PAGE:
Adulting 101: 7 Ways to Balance Your Priorities
Today is the day we've been anticipating for months, as we begin our brand new series "ADULTING 101." As teens transitioning into adulthood, there is no question that you're facing big changes and tough choices. How do you navigate it all? How do you "adult" in this world every day? We've reached out to writers from across the nation in all seasons of life to ask them to share their tips with you. Thus, today we kick the series off with one of the hardest struggles of all: how to balance your priorities.
"What do you do when you feel like you're spreading yourself too thin, but have opportunities that are hard to say no to? There's a lot going on which is a good thing, but I'm feeling overwhelmed." -Anony[miss]
We all fight with being overwhelmed at one point or another, and could use a little step-by-step prompting to get out from under the weight of all of the things we’re trying to do all at once. Or, maybe your struggle is that you're not doing too many things, but you still don't feel content because you aren't doing the right things.
We are not meant to overwork ourselves, be stressed, or running around like chickens with their heads cut off. If this is you, something needs to change. Here are some ways to start to balance your priorities in a healthy way, whether in your personal life or work.
1. Say “no.”
Just do it. Start saying “no.” To everything. Okay maybe not everything, but a lot of things. You might need to prune and pull back from more than is initially necessary so you have the clearest head possible to start evaluating your commitments. I've found it’s easiest to start with as empty a clean slate as possible, and add things back as needed.
2.Make a list.
Write down every single thing you are committing your time and energy to activity, job, extracurricular, and hobby-wise.
3. Pray over the list.
Truly ask yourself what of these listed things you really need to do. Sometimes there are things you may want to do but you don't need to do. We can't do everything we want sometimes. Ask what it is you're supposed to do. Make priorities. What is best for right now? What's best for later? What's best for never, even? Sometimes it can seem like you're doing more than you are, or stressed more than you need to be. But, once you clearly write it down and even pray over it, it can free up your mind and help you focus and discern what it is you need to get done.
4. Trust your instinct/gut/intuition/discernment.
The more I practice this, the more I almost instantaneously know whether or not I should do something when an opportunity presents itself. Even for things as simple as someone asking me to get coffee. If I said yes to everyone who asked me to get coffee or to hang out, I would literally never be home. And I love my home.
Having time to myself to recharge is really essential for me so that I can be fully present in the other areas of my life when it's most important.
5. When new opportunities come business-wise, again, trust your gut.
Say “no” to most things. I used to say yes to every interview, feature, photo opportunity, collaboration, meetup, craft show, and market. It very quickly became way too much.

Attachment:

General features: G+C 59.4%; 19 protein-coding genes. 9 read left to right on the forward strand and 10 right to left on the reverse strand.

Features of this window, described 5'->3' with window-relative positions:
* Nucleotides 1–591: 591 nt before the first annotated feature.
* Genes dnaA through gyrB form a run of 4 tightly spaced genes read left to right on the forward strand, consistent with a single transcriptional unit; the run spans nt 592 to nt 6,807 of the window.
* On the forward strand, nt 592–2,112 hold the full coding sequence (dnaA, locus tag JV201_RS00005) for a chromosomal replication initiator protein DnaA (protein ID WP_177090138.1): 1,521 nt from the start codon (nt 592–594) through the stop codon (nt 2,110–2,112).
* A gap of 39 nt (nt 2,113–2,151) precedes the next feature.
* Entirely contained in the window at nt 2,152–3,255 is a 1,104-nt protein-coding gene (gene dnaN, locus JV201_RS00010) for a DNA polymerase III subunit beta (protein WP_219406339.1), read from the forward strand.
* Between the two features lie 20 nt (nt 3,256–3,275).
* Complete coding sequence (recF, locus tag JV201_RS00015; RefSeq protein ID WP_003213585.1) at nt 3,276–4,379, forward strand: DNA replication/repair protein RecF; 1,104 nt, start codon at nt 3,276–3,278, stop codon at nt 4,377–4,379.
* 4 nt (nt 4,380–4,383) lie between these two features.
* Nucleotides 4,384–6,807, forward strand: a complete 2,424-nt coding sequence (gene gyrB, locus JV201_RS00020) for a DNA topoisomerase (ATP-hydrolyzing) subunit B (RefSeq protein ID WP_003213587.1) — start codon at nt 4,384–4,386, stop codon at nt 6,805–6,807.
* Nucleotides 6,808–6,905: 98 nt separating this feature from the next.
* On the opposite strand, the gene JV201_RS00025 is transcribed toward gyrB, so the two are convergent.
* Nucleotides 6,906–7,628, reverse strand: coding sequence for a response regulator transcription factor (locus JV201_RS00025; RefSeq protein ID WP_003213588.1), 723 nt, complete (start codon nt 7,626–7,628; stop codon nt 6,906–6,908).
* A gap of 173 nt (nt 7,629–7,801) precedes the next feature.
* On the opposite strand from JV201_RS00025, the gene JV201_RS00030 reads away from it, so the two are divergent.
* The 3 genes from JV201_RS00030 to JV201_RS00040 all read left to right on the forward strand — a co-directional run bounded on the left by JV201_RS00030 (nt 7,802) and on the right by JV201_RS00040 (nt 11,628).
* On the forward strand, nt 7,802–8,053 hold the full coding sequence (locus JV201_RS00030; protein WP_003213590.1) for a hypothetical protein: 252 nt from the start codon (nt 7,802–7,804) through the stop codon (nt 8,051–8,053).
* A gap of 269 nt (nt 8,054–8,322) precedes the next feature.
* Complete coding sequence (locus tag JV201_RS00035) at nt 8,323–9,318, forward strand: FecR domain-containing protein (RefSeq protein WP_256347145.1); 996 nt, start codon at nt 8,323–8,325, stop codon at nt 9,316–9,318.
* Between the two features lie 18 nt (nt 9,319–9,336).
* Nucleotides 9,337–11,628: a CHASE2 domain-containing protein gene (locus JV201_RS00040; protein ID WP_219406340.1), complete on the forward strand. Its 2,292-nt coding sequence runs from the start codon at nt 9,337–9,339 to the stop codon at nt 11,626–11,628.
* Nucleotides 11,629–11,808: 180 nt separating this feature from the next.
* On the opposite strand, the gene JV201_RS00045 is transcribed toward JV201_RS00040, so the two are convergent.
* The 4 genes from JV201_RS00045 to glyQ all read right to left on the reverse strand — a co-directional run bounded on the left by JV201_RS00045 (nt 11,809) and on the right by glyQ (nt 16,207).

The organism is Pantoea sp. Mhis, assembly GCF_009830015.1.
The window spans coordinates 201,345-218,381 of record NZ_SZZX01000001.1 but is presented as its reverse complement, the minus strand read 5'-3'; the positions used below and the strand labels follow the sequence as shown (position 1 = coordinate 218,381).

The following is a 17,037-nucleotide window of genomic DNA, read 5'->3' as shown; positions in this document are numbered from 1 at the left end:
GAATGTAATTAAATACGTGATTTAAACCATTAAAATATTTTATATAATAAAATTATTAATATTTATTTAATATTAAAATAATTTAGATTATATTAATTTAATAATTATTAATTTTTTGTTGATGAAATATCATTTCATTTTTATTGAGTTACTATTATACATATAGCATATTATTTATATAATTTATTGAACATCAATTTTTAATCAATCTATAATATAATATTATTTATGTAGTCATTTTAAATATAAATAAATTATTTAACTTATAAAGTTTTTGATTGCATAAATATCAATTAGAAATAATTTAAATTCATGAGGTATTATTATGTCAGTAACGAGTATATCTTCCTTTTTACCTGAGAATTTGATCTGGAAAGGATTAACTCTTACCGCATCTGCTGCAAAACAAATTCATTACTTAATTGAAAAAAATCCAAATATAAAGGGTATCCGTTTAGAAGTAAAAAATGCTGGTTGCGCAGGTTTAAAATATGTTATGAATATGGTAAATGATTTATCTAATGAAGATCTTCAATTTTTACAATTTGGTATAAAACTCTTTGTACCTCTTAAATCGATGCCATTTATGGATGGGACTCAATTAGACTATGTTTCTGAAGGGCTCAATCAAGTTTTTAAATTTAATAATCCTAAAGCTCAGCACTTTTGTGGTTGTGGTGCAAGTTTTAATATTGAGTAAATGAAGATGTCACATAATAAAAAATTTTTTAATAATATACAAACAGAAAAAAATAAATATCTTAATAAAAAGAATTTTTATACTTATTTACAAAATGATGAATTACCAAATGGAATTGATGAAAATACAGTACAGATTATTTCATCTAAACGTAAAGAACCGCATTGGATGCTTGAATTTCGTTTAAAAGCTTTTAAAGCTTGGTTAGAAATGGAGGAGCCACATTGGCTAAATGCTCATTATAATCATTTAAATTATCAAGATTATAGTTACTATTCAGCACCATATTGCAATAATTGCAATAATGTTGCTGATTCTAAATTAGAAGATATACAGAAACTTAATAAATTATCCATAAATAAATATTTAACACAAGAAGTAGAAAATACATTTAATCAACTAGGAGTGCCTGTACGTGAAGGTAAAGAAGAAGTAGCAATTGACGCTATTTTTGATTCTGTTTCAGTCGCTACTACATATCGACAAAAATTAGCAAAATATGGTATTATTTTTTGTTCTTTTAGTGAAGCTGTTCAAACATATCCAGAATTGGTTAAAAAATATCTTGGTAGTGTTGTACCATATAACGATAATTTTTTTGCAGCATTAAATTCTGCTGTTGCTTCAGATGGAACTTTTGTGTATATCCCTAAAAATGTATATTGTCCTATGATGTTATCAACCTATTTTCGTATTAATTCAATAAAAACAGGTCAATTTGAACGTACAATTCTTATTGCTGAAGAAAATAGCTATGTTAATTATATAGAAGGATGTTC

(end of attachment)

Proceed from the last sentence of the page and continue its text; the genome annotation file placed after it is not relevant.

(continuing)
I realized that most of them weren't even as great as they promised to be, or were worth all of the time and work I put into them for what I got in return. Granted, you need a season of this perhaps to have some different learning experiences. Figure out what it is you want and where you want to go. But, once you've figured that out, stop saying yes to everything.
Say yes to things that make you want to get out of bed in the morning because you're so excited to be a part of them. You know, the things that you want to do first before all the other things on your to-do list. Things that align with your vision of who you are, who you want to be, and where you want to go.
Above all: Do not be afraid of missing out by saying no. That's living in fear. That's not who you are.
Opportunities will always be there. Put the important things first.
6. Figure out your important things.
This doesn't always look how you would think. For instance: A great job opportunity that will cause me to miss a friends event will earn me enough extra money to work less the following week so I can take a day off to help my Dad with something important. Or skipping a family event, because I need some alone time after a busy work week, will allow me to be present and better able to love and serve them at an important get together next time. You get the idea. Just figure out what the important things are in your life. Maybe even what your core values are. That honestly was the most helpful aspect for me in figuring out what I need to do with my time and energy.
7. You do not have to explain yourself to people.
You do not have to go into an in depth explanation for everything and everyone you say “no” to. First of all, most people don't expect that (or even care most of the time). Second of all, the people who love and get you, are going to understand. If they don't, that's on them, not you. As long as your motives are out of love and doing what's best for you and those important people in your life, you're golden.
Don't over-think it.
Let's help encourage one another to cultivate a healthier way of living!
Thanks to our Delight & Be™ Guest Author: Leney Breeden Leney is an artist in the way of film, words, fiber and vintage wares. She runs her business A Girl Named Leney from her tiny wool and vintage filled apartment in Richmond, VA. She's passionate about slow living and, because she's the daughter of a sailor, has a penchant for the sea. You can follow her on Instagram.